How To Spot Someone With Acute Stress Disorder

Are you concerned that someone close to you isn’t coping well with a recent traumatic event they’ve experienced? We don’t just mean they’ve been under pressure at work and they’re struggling to cope. If the event they’ve been exposed to is severe and life-threatening – such as a mugging, a rape, an accident, experiencing a terrorist attack or natural disaster, or discovering the violent death of a loved one – they may go on to develop symptoms that seriously inhibit their ability to cope with what’s happened to them. If they’re unable to get over it, and are constantly reminded of what happened, then they may be suffering from acute stress disorder.

The DSM-5, the manual that psychiatrists use to diagnose psychological conditions, says that acute stress disorder can happen when someone is exposed to “actual or threatened death, serious injury, or sexual violation” on one or more of these ways:

  • Directly experiencing the traumatic event.
  • Witnessing the event happening to others.
  • Finding out that the traumatic event happened to a close family or friend (where the actual or threatened death was violent or accidental).
  • Repeated exposure to details of the traumatic event (such as people working in emergency services).

Symptoms of acute distress disorder

To be diagnosed with acute distress disorder, the person needs to show nine out of 14 of the following symptoms – which are categorised into intrusion, negative mood, dissociation, avoidance, and arousal.

Intrusion symptoms:

  • Distressing memories of the traumatic event that keep happening and interfere with everyday life.
  • Recurrent distressing dreams where the content of the dream, or its emotional effect, is related to the event.
  • Dissociative reactions (for example, flashbacks) where the person feels and acts as though the traumatic event was happening again. They may even lose awareness of their surroundings.
  • Triggers that remind them of the event (internal or external) can bring on extreme psychological distress or strong physiological reactions.

Negative mood symptoms:

  • Persistent inability to experience positive emotions, such as happiness, satisfaction or love.

Dissociative symptoms:

  • An altered sense of the reality of their surroundings, including seeing themselves from another’s perspective, or being in a daze.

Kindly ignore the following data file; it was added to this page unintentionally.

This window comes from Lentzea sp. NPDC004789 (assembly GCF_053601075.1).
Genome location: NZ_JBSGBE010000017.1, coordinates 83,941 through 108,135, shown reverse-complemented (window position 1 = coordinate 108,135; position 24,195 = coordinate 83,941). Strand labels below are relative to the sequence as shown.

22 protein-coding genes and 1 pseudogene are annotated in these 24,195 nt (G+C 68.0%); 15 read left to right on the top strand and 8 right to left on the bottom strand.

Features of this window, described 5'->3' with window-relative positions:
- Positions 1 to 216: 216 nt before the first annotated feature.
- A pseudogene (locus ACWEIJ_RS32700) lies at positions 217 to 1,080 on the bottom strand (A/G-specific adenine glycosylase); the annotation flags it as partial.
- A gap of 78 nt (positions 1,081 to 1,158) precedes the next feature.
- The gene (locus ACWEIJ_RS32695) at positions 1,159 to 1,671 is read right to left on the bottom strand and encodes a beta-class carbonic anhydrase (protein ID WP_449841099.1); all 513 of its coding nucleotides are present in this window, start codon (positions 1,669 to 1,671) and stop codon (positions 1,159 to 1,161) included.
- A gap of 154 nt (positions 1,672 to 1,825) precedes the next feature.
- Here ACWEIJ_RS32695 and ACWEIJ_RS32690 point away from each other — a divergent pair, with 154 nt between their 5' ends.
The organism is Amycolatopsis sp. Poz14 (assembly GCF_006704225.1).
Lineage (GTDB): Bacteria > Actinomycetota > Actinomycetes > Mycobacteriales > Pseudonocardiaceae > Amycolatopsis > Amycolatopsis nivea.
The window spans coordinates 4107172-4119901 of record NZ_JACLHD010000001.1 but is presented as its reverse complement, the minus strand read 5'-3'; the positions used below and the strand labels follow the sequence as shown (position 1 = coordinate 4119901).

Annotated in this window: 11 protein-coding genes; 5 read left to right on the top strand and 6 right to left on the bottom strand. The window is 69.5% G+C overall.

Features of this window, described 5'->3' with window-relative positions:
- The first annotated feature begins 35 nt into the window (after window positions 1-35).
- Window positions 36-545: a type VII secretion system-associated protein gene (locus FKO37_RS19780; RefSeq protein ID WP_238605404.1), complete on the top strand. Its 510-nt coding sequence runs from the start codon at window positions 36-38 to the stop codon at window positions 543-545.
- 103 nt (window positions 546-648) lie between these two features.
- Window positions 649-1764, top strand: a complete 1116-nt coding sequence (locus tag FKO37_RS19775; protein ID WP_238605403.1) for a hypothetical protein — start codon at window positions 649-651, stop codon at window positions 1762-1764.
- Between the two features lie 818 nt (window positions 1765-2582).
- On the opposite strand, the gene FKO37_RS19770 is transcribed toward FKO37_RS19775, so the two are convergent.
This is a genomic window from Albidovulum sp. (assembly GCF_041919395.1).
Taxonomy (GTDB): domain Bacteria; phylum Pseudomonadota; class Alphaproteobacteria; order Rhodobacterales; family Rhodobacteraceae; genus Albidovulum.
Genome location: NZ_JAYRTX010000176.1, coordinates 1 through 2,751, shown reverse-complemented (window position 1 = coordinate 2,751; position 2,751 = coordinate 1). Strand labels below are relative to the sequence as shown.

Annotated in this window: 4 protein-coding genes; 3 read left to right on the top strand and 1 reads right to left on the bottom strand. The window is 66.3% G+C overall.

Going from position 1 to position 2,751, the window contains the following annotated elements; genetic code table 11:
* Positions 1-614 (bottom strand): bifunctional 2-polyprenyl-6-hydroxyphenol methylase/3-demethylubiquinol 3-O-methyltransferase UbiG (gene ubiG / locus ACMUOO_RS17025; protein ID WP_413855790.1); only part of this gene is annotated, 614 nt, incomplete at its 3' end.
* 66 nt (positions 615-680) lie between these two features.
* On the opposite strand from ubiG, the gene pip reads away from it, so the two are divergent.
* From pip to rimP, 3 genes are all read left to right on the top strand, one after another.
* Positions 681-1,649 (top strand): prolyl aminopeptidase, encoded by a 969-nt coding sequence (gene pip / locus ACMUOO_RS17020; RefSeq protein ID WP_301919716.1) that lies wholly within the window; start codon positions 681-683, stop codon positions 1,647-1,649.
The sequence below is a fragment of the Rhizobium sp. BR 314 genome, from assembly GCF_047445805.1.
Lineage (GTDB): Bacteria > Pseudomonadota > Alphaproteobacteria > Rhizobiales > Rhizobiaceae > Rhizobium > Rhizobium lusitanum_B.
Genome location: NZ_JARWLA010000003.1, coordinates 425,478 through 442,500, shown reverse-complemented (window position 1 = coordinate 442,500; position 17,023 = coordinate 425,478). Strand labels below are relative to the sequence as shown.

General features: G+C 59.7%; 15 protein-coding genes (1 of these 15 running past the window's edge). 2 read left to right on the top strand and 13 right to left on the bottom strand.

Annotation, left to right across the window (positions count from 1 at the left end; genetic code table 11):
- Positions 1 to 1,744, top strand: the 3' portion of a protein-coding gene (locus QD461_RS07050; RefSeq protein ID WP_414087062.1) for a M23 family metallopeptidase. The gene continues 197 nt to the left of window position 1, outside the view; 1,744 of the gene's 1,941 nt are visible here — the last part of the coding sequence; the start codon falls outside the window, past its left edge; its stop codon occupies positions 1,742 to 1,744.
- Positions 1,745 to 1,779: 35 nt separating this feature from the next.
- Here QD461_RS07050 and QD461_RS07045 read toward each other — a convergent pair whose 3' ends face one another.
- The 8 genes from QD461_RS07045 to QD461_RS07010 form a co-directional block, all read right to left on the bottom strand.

• Inability to remember an important aspect of the traumatic events. This may be because they dissociated when the event was happening, as a way of protecting themselves from the horror of it.

Avoidance symptoms:

  • They make efforts to avoid distressing memories, thoughts or feelings related to the traumatic event.
  • They make efforts to avoid reminders (people, places, conversations, activities, objects, situations) that arouse distressing memories, thoughts, or feelings related to the traumatic event.

Arousal symptoms:

  • Difficulty falling or staying asleep, or having restless sleep.
  • Irritable behaviour and angry outbursts (with little or no provocation), typically expressed as verbal or physical aggression toward people or objects.
  • Hypervigilance – where they’re constantly on high alert and on the lookout for danger.
  • Problems concentrating.
  • Exaggerated startle response – jumping and feeling distressed at a slight noise, for example.

For someone to be diagnosed with acute stress disorder, the symptoms need to occur after the traumatic event, lasting for between three days and a month. The symptoms need to be causing significant distress in social or work situations, or other important areas of functioning. It is said that if the trauma was caused by an assault then the person is more likely to develop acute stress disorder.

How to support someone with acute stress disorder

  • You may want to encourage the person to visit their GP, who may prescribe medication or a course of trauma-related therapy/CBT to help them take back control of their thoughts and behaviours.
  • Don’t take their moods or outbursts personally. They’re a symptom of the traumatic experience they’ve been through.
  • Suggest that the person keeps track of their moods and feelings, to help spot and manage the triggers for their distress.
  • Feelings of safety are paramount, as an antidote to the acute stress, so encourage the person to prioritise self-care.

If you or the person close to you would like support from a therapist who works with the after effects of traumatic events, get in touch with our team and we’ll match you with the right person at our Clapham or Tooting centres. Call 020 8673 4545 or email

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